KAMPALA, October 3, 2012 - Chinese, the renowned ‘investors’ in Africa have shifted positions, turning to small retail trade in massive numbers. This is especially true in Uganda’s capital Kampala, where they are suffocating the local traders who are calling for government intervention through regulation of trade to foreigners.
Taking advantage of favorable terms of trade and reduced costs of imports, Chinese traders who are widely present in Kampala’s arcades sharply cut prices for their products, undercutting the prices charged by local traders.
The loathed Chinese cheaply import from their home country to the detriment of Ugandan traders who import the same products at much higher prices from China. The local sellers lament that the practice is completely unfair, and that they need government support to even the playing field.
Ugandan traders bitterly complain that they are on the verge of losing their businesses, thanks to price slashing by their Chinese competitors. In July, the traders staged a demonstration against the increasing Chinese suffocation, calling for the government to intervene before local traders are forced from business.
Directing their ire to the trade ministry, local traders complain that the government has not done enough to protect them. They are also calling for the government to restrict Chinese traders to the wholesale and investment sectors.
Experts, however, say the Chinese government must also take action to prohibit its nationals from venturing into small retail businesses in foreign countries. They note that without a change, the global perception of Chinese businesses will reverse, significantly hurting Chinese trade and business relations.
Chinese entrepreneurs have deeply entrenched themselves into Uganda’s trade and investment areas, making the Ugandan government hesitant to push them out of business. Kampala worries that such a move could hinder the economy in a country that runs a $4.4 billion budget with some of its portion financed by rich outsiders.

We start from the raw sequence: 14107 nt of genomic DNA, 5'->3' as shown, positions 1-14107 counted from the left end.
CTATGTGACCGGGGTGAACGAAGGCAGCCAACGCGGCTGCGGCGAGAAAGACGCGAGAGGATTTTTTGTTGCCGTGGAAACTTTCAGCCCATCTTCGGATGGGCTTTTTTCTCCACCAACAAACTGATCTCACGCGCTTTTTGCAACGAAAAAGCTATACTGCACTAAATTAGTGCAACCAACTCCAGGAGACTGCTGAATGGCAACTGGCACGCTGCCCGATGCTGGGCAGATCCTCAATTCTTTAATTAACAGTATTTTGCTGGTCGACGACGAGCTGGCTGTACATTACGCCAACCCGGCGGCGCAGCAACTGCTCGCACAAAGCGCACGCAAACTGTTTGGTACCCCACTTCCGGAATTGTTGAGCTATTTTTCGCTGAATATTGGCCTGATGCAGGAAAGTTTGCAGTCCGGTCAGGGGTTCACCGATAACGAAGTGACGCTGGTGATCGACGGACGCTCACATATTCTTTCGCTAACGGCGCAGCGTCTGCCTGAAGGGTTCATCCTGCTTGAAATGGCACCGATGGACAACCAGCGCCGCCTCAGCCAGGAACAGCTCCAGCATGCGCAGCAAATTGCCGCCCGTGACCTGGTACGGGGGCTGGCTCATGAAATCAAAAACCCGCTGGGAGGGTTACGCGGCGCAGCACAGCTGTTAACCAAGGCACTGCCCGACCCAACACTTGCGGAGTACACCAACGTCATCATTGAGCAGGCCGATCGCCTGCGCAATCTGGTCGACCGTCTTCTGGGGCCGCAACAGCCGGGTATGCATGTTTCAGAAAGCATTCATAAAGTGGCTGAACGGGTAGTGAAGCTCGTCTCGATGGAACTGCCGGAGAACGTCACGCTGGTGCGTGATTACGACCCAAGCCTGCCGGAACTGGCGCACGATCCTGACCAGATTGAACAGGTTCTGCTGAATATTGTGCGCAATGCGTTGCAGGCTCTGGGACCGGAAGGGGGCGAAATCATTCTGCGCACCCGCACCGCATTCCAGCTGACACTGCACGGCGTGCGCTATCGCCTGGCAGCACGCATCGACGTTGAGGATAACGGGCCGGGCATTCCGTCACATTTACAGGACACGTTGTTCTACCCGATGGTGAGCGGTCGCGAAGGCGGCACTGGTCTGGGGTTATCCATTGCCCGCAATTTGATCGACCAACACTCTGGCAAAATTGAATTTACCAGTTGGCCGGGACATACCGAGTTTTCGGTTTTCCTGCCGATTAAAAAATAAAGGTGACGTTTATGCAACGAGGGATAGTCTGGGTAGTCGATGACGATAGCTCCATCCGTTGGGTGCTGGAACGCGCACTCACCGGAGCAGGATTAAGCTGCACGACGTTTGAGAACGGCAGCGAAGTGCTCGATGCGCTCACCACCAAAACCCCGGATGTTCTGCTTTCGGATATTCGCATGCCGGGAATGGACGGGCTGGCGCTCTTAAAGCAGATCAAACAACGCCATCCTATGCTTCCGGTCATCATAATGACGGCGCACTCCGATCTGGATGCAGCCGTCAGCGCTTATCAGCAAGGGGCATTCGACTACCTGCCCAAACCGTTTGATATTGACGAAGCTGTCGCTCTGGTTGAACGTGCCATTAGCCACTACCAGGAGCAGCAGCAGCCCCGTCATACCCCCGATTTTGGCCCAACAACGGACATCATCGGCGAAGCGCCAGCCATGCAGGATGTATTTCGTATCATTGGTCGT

Chinese investments in Uganda for the past two decades have grown to $596 million with over 250 companies operating in the country, and bilateral trade generates $400 million, as affirmed by Chinese ambassador to Uganda Zhao Yali.
China also significantly consumes Uganda’s coffee, and trade statistics show that china imported coffee beans worth $7.6 million in the first half of 2010.
Favorable investment policies in Uganda have also significantly attracted the Chinese into the construction and manufacturing industry, accelerating the pace of growth in the sectors.
With the discovery of oil in Uganda, which now stands at 3.5 billion barrels following the successful appraisals in the fields of Gunya, the country expects to see more Chinese investment. The China National Offshore Oil Corporation already is significantly participating in the oil sector after buying a third of an oil stake from UK oil giant Tullow Oil for $2.9 billion. Experts predict large amounts of Uganda’s oil will eventually go to China.
After dislodging Britain as the number one economic partner for Uganda, China also launched a plan to build infrastructure and donate scholastic materials. China is currently planning a school to teach Ugandans the Chinese language, and will begin construction of the Kampala Entebbe international Airport highway at the end of this year.
The strong ties to China combined with the difficulty of establishing and enforcing prohibitions against Chinese participation in the retail industry, make such regulation unlikely. Instead, Chinese participation in the retail sector appears set to continue, despite good intentions by the government of Uganda.
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